Naomi Andrade Smith is best known for the tamales she sold in the late 1990s out of a tiny takeout window in Madrona under the


Shockingly Late to Pork: Talking with Chef Naomi Andrade Smith

Naomi Andrade Smith is best known for the tamales she sold in the late 1990s out of a tiny takeout window in Madrona under the name Villa Victoria. (Villa Victoria's second incarnation, in Columbia City, was not as successful and closed last year.) Incredible food aside, Smith should be known as Seattle's expert on Mexican cuisine, which she describes as "endlessly fascinating, highly developed, and well thought-out."

"[Mexican food] is not cheap," she continues. "It's the most laborious cuisine out there. The real value is in knowing it, being able to make it." Smith's fascination with Mexican food begins with her own family story, but has grown to take in the disparate cultural influences and ingredients -- Spanish, African, Native American -- that Mexican cuisine contains. It's these complex, cross-cultural, and deeply personal aspects that drive her studies in food and cooking. While she is no longer cooking for the public, Andrade Smith continues to share her explorations on her blog. Her enthusiasm for cooking is intoxicating:

How did you start cooking?

Well. My mother was from Michoacan, Mexico. My father and his family, nine brothers and sisters in all, moved to Mexico in 1920. My parents met there. They lived there.

Why did they move to Mexico? From where?

My grandfather moved there from Oklahoma in 1910 because of Jim Crow laws. It was pretty dangerous to be black back then. They were lynching people. I think they were tired of looking over their shoulder all the time. In 1920, the whole family joined him. They bought property, went to school there.

It sounds like they absorbed another culture.

Yes, they totally changed their reality, changed their culture. After my parents met, my aunts must have taught my mother how to make biscuits and collard greens and cornbread. I grew up eating African American food alongside Mexican food and I always thought it was normal.

Looking back, I was always interested in food. We just ate well. And we ate real food. Once I saw what other people ate, I was always curious about the people whose families made casseroles. You don't start on that stuff when you've grown up on real food.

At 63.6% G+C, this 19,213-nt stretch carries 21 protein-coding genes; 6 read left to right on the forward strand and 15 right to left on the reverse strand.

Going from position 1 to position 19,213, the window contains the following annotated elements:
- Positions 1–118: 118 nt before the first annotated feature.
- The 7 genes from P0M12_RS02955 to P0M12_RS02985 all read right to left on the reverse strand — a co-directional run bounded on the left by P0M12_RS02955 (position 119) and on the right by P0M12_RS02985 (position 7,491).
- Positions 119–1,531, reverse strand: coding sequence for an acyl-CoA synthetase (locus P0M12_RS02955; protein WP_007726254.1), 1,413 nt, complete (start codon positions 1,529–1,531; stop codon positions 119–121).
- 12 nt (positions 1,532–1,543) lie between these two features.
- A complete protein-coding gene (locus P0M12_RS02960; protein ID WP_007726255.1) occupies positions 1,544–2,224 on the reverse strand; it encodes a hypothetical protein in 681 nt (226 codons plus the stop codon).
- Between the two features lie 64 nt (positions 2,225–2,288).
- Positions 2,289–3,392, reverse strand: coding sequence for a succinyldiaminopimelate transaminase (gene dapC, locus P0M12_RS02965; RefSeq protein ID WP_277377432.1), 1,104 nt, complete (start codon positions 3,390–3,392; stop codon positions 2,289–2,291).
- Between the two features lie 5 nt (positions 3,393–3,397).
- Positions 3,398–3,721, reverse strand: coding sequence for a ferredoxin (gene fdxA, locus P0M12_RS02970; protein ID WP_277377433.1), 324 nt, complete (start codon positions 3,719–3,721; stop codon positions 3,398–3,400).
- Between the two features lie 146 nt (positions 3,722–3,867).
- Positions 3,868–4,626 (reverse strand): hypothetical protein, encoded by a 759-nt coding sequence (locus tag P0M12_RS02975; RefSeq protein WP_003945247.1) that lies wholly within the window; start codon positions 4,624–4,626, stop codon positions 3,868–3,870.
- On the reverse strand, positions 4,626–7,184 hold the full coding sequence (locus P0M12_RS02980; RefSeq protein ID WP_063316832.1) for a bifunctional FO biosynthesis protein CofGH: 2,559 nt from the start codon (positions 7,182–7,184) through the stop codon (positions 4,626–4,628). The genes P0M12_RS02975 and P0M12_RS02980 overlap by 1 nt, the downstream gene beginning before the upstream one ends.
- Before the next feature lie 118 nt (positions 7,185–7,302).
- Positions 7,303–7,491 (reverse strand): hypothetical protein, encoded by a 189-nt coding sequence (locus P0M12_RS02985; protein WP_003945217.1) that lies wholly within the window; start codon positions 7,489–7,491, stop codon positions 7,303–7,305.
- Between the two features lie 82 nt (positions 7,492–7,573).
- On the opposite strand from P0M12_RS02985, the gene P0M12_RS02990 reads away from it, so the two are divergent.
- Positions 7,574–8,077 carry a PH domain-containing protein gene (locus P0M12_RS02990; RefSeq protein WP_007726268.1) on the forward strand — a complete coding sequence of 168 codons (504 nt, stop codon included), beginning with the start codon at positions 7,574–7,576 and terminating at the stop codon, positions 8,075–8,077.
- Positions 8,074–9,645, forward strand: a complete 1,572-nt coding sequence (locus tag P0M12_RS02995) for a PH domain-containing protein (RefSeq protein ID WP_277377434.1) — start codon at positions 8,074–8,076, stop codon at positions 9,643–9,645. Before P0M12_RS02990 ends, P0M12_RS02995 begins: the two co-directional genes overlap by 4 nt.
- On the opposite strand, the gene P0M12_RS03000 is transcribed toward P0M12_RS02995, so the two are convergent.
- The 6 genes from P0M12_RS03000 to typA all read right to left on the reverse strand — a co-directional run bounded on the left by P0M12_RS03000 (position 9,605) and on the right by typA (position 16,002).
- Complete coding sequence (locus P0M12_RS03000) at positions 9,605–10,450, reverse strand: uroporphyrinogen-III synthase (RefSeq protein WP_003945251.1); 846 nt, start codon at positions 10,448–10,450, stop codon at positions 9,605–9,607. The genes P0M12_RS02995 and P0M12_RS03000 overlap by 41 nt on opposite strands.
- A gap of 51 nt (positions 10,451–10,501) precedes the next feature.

Can you tell me a little more about the food you made at Villa Victoria? You were known for things like putting collard greens in burritos.

Well, first of all, burritos are not anything you will find in Mexico. Mexicans are dainty eaters, they don't want to eat big, honkin' things. Only Americans want to do that. But people wanted burritos, so I made them, and instead I put in black beans and collard greens, as a syncretism honoring my parents.

What was your favorite meal as a child?

Albondigas, or meatball soup. The meatballs have ground beef, garlic cloves, onion, and little mint, plus egg and rice. You bring water to a violent bowl and put in the meatballs, one by one. Meanwhile, you make a sofrito of garlic, onion, green pepper, and tomatoes, and let that cook down. You add it to the water when the meatballs are done. In 15 minutes you have an instant feast.

Within your study of Mexican cuisine, do you find you there's a region that you have a particular affinity for?

The state of Veracruz is very easy to love. It is so varied: You've got low plains, high mountains, and the coast. There's actually a place in Veracruz -- Perote -- where they grow truffles. They grow truffles, hunt them out, and then they send them to Japan. If you take the bus from Mexico City to Veracruz, you'll see all the different layers. You come down from the mountains and all of a sudden you're in a valley, like Switzerland, with cows and meadows. Further down, you get into the steamy tropical area, where there's coffee growing and lots of fish and vegetables. It's just beautiful.

Do you have a favorite ingredient?

Well, right now I am heavy into coconut oil. Coconut milk, too. I've been cooking my rice in coconut milk. And the other day, at a store down by Ikea, I found a half-gallon of coconut oil for just $15. I'm also really in love with lard right now. I just rendered my own lard from Kurobuta pork and I am loving that. My favorite meat right now is pork! I am coming around to it. I understand it now. It was always a mystery to me.

How is that possible? You grew up in an African-American and Mexican household. Pork should be all over the place.

I know, right? What's up with that? But I grew up with Seventh Day Adventists. No pork. I never tasted pork until I was an adult. On top of that, my mother was a Sephardic Jew.

What? She ever tell you that?

I don't think she even knew. I found out after she was dead. I'm really into my own geneaology. In fact, I'm starting a geneaology class at the University of Washington this fall. I had a clue that she was Jewish. All her food was Jewish, like capirotada (a layered bread pudding). Her parents' surnames are Jewish, but I didn't know that until later. I figured it out after she died.

That is amazing.

It is. And that's exactly what I love. Food travels. People adapt to their surroundings, acquire other cultures through food, then they mix it into their lives and it becomes part of their own traditions.

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